Here’s how to cook salmon so it’s perfectly crisp on the outside and tender and juicy on the inside—every time!
If you love salmon, you’re not alone. It’s one of the most popular types of seafood in the U.S. And for good reason—salmon is both delicious and healthy. I love it.
But how do you make the most of it and make sure it comes out perfect every time?
The first step is buying good salmon. At the store, you might find farmed salmon and wild salmon, fresh salmon and previously-frozen salmon. And you might find different types of salmon, too—Pacific, Atlantic, king, sockeye, etc. All will vary slightly in size, fat, flavor, and texture. But rather than trying to remember what types have what characteristics, I recommend just asking the staff behind the counter for what you like—if you like it milder-tasting, for example, or meatier.
Me, I always ask for seafood that’s sustainable, and I always ask for whichever salmon is the fattiest—because that will be the most flavorful, juicy, and least likely to stick to the pan. (It will also be the most caloric, but hey—it’s healthy fat!)
Once home, try to use your salmon within two days or freeze it. When you’re ready to cook, take it out of the fridge 30 to 45 minutes ahead of time. Not being ice cold when it goes into the pan will also help your salmon from sticking (all your proteins really).
Now we come to cooking. I like salmon that’s crisp on the outside and juicy and tender on the inside, and have found that the best way to get this is pan roasting. Pan roasting is the best of both worlds. You start by cooking in a very hot skillet on the stovetop, which quickly sears one side and gets that crispness. Then you flip the salmon and move the pan to the oven, where the second side sears from contact with the skillet while the oven’s even heat cooks the inside to perfectly tender and juicy.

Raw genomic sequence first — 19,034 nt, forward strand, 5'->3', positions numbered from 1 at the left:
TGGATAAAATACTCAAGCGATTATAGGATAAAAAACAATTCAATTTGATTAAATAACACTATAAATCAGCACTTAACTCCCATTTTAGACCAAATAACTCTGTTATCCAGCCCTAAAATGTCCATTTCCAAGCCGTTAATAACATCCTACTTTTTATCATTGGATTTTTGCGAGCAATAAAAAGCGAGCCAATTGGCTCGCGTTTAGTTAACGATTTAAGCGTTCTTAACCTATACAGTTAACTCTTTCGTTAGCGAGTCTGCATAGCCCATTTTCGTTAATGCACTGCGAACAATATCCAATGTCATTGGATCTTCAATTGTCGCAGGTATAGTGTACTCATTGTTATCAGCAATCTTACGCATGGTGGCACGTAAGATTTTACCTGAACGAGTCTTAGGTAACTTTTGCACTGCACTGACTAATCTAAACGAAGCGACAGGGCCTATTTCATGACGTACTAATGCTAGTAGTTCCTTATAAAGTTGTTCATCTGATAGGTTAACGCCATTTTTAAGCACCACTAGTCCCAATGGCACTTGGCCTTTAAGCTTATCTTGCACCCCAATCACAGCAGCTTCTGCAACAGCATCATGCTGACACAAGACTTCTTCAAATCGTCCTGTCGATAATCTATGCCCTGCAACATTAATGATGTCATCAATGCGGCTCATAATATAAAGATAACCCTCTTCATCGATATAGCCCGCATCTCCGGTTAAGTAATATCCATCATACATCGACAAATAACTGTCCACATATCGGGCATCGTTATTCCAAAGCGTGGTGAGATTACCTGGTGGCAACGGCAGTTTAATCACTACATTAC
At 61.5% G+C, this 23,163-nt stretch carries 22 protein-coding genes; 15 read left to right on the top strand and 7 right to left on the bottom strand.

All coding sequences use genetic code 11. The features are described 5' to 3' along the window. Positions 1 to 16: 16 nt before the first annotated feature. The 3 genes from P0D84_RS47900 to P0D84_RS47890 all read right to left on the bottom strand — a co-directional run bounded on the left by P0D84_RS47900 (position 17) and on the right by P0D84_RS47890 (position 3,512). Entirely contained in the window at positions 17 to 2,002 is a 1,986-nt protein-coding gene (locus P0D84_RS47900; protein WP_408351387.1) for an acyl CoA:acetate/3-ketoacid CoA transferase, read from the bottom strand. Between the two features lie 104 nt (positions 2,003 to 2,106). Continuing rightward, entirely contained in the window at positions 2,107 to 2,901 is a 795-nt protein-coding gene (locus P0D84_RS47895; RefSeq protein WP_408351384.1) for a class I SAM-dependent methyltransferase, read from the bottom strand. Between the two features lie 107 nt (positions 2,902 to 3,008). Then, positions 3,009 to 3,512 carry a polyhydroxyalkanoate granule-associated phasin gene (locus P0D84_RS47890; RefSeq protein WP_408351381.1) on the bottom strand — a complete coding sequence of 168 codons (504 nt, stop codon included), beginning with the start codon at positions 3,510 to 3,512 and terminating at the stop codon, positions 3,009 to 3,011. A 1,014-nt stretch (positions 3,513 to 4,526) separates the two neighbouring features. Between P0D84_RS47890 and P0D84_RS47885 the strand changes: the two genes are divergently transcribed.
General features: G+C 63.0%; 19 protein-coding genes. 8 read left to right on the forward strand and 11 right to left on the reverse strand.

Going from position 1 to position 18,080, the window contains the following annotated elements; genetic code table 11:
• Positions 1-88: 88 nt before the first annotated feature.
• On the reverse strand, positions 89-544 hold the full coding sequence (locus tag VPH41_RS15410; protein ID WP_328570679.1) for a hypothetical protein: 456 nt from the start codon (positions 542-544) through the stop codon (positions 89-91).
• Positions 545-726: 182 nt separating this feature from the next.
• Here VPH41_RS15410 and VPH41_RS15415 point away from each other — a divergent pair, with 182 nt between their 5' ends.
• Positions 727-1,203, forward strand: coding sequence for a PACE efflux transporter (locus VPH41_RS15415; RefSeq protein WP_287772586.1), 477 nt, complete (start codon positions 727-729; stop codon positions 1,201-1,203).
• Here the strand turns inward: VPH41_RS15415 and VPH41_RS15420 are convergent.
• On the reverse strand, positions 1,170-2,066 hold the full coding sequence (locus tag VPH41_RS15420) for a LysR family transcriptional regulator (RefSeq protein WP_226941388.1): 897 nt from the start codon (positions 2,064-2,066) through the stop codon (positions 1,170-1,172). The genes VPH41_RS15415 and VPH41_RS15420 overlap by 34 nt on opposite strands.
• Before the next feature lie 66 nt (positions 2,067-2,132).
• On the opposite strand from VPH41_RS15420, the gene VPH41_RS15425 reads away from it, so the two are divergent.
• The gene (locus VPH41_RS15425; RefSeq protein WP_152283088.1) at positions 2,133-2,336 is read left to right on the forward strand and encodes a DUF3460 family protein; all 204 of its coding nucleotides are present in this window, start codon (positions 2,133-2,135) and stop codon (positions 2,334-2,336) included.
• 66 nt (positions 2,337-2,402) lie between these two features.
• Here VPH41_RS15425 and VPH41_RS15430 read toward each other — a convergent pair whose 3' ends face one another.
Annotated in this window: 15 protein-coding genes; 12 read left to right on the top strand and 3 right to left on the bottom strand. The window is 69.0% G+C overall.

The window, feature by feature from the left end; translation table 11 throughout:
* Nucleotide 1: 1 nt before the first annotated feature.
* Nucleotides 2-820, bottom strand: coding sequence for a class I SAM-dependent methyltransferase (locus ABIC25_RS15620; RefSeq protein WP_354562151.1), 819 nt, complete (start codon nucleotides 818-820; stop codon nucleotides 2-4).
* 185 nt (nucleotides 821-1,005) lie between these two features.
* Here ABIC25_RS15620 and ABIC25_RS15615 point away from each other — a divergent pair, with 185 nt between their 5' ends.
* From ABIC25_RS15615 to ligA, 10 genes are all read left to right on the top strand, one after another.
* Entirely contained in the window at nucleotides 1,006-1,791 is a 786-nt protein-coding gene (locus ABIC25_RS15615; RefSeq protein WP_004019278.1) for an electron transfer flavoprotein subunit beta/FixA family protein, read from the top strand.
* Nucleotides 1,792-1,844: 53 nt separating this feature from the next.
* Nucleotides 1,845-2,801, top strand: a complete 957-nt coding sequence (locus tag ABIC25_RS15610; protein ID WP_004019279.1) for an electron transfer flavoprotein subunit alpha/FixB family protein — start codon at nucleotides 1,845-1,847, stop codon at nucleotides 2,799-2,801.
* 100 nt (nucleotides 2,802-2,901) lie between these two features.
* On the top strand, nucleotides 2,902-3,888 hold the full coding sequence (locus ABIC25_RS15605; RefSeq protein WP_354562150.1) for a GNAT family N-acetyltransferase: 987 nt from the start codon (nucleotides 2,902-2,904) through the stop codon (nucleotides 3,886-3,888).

This is also a good method for other things that you want crispy on the outside and tender and juicy on the inside. Steaks, chicken, and pork chops, for example.
To test your salmon for doneness, you can use an internal thermometer. The USDA recommends 145°F, but if you prefer your salmon with a bit of translucence, go for 120-125°F. You can also just test for doneness by touch—a 3/4-inch-thick fillet should feel barely firm and definitely not rigid.
Once your salmon is done, pull the skillet out of the oven—careful, it will be super hot—put the salmon on a plate, and let it rest for about 5 minutes. Then dig in.
I'm Christine Pittman, a cookbook author and busy mom of two. My recipes are made from scratch, they're quick, and they're fresh. I started this website over 10 years ago and I'm delighted that over a million people now come to visit every month to try my recipes. Thank you for visiting and for joining me on this delicious journey!Find out more about me here.
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